Sugru Is A Self-Setting Rubber Like 'Bouncy Wood,' And You Can Use It To Fix, Well, Pretty Much Anything
"Sugru" is an odd word for an odd material, described as "bouncy wood" or silicone rubber. But however weird it sounds, it works: Sugru started out as a concept in an art school workshop and now, a decade later, has become a cult hit. Sugru is essentially like Play-Doh — except much stronger, very adhesive, and actually pretty useful.
Sugru is flexible, which means you can form it into a shape — but about 30 minutes after you do, the Sugru stops being bendy. You can do anything you like with Sugru: Create a more comfortable knife handle; create an easier grip on pot handles (Sugru is also pretty heat-resistant;) repair broken cables; repair a broken door handle; cover up holes in leaking boots — you name it.
The inventor was Jane Ni Dhulchaointigh, now the CEO of Sugru, who was profiled in a Guardian article Sunday. As a masters' student studying product design at the UK's Royal College of Art, Dhulchaointigh began brainstorming Sugru back in 2003. This included undertaking experiments that involved a combination of bathroom sealant with wood-dust powder. The results? Wooden-like balls that bounced.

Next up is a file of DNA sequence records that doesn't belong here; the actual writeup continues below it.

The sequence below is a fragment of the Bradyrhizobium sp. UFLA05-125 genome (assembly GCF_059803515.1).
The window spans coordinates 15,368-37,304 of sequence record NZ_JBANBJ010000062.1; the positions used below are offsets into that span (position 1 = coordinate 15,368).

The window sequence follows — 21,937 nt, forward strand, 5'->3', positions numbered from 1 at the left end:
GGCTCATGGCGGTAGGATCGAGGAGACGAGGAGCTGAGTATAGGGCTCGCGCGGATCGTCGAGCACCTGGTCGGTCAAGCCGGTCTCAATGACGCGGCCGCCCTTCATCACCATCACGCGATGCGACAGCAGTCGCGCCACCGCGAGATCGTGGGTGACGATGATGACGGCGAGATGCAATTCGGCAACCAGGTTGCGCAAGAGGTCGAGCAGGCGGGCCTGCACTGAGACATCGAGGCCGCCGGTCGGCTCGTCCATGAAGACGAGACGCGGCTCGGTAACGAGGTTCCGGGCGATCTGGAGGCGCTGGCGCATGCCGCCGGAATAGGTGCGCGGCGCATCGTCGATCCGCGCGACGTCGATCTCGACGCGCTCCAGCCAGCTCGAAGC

However, once she graduated with her M.A., Dhulchaointigh still hadn't arrived upon the final version of her product. All she knew, as she told The Guardian , was that she wanted a "really, really functional version of Blu-Tack that would be permanent and have lots of benefits."
With the help of business grants, scientists, and a silicone expert, she then spent seven years after RCA at a London university developing Sugru. Needless to say, she exceeded her goal:. As of 2013, Sugru had made 1.8 million in English pounds (the equivalent of $3 million) through sales and retailers, and now Sugru will turn a profit in this year's second quarter.
Take a look at a promotional video from Sugru here.
In fact, British Olympic fencer, James Davis, used Sugru on his foil back in the 2012 games, as you can see below. He structured a strip of Sugru around the handle to make the foil more comfortable for him to hold.
But we have to ask — why "sugru?" As Dhulchaointigh told The Guardian, the word is Irish for "play." Well, fancy that!